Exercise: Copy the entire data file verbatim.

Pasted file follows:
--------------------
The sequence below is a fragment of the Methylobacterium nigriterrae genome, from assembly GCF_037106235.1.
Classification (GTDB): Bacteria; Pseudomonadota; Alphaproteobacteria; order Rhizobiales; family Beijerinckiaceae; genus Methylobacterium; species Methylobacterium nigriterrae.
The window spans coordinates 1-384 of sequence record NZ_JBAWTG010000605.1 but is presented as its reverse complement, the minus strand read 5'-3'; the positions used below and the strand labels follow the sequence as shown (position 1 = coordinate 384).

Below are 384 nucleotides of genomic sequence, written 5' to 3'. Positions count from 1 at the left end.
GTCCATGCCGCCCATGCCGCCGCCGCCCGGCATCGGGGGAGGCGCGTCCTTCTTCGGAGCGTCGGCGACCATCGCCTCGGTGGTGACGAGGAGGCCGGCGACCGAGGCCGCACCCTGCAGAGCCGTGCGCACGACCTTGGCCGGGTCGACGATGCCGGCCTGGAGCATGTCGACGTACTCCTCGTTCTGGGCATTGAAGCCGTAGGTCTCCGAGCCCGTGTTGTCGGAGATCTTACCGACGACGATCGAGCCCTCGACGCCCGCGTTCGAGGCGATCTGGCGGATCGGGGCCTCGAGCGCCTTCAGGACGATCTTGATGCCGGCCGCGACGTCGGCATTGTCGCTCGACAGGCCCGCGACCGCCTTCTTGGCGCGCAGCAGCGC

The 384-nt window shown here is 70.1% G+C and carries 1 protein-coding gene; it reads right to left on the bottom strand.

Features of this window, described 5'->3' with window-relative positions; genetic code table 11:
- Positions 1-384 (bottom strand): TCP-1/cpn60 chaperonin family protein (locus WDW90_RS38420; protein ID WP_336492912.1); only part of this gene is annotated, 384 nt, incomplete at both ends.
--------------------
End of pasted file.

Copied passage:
The sequence below is a fragment of the Methylobacterium nigriterrae genome, from assembly GCF_037106235.1.
Classification (GTDB): Bacteria; Pseudomonadota; Alphaproteobacteria; order Rhizobiales; family Beijerinckiaceae; genus Methylobacterium; species Methylobacterium nigriterrae.
The window spans coordinates 1-384 of sequence record NZ_JBAWTG010000605.1 but is presented as its reverse complement, the minus strand read 5'-3'; the positions used below and the strand labels follow the sequence as shown (position 1 = coordinate 384).

Below are 384 nucleotides of genomic sequence, written 5' to 3'. Positions count from 1 at the left end.
GTCCATGCCGCCCATGCCGCCGCCGCCCGGCATCGGGGGAGGCGCGTCCTTCTTCGGAGCGTCGGCGACCATCGCCTCGGTGGTGACGAGGAGGCCGGCGACCGAGGCCGCACCCTGCAGAGCCGTGCGCACGACCTTGGCCGGGTCGACGATGCCGGCCTGGAGCATGTCGACGTACTCCTCGTTCTGGGCATTGAAGCCGTAGGTCTCCGAGCCCGTGTTGTCGGAGATCTTACCGACGACGATCGAGCCCTCGACGCCCGCGTTCGAGGCGATCTGGCGGATCGGGGCCTCGAGCGCCTTCAGGACGATCTTGATGCCGGCCGCGACGTCGGCATTGTCGCTCGACAGGCCCGCGACCGCCTTCTTGGCGCGCAGCAGCGC

The 384-nt window shown here is 70.1% G+C and carries 1 protein-coding gene; it reads right to left on the bottom strand.

Features of this window, described 5'->3' with window-relative positions; genetic code table 11:
- Positions 1-384 (bottom strand): TCP-1/cpn60 chaperonin family protein (locus WDW90_RS38420; protein ID WP_336492912.1); only part of this gene is annotated, 384 nt, incomplete at both ends.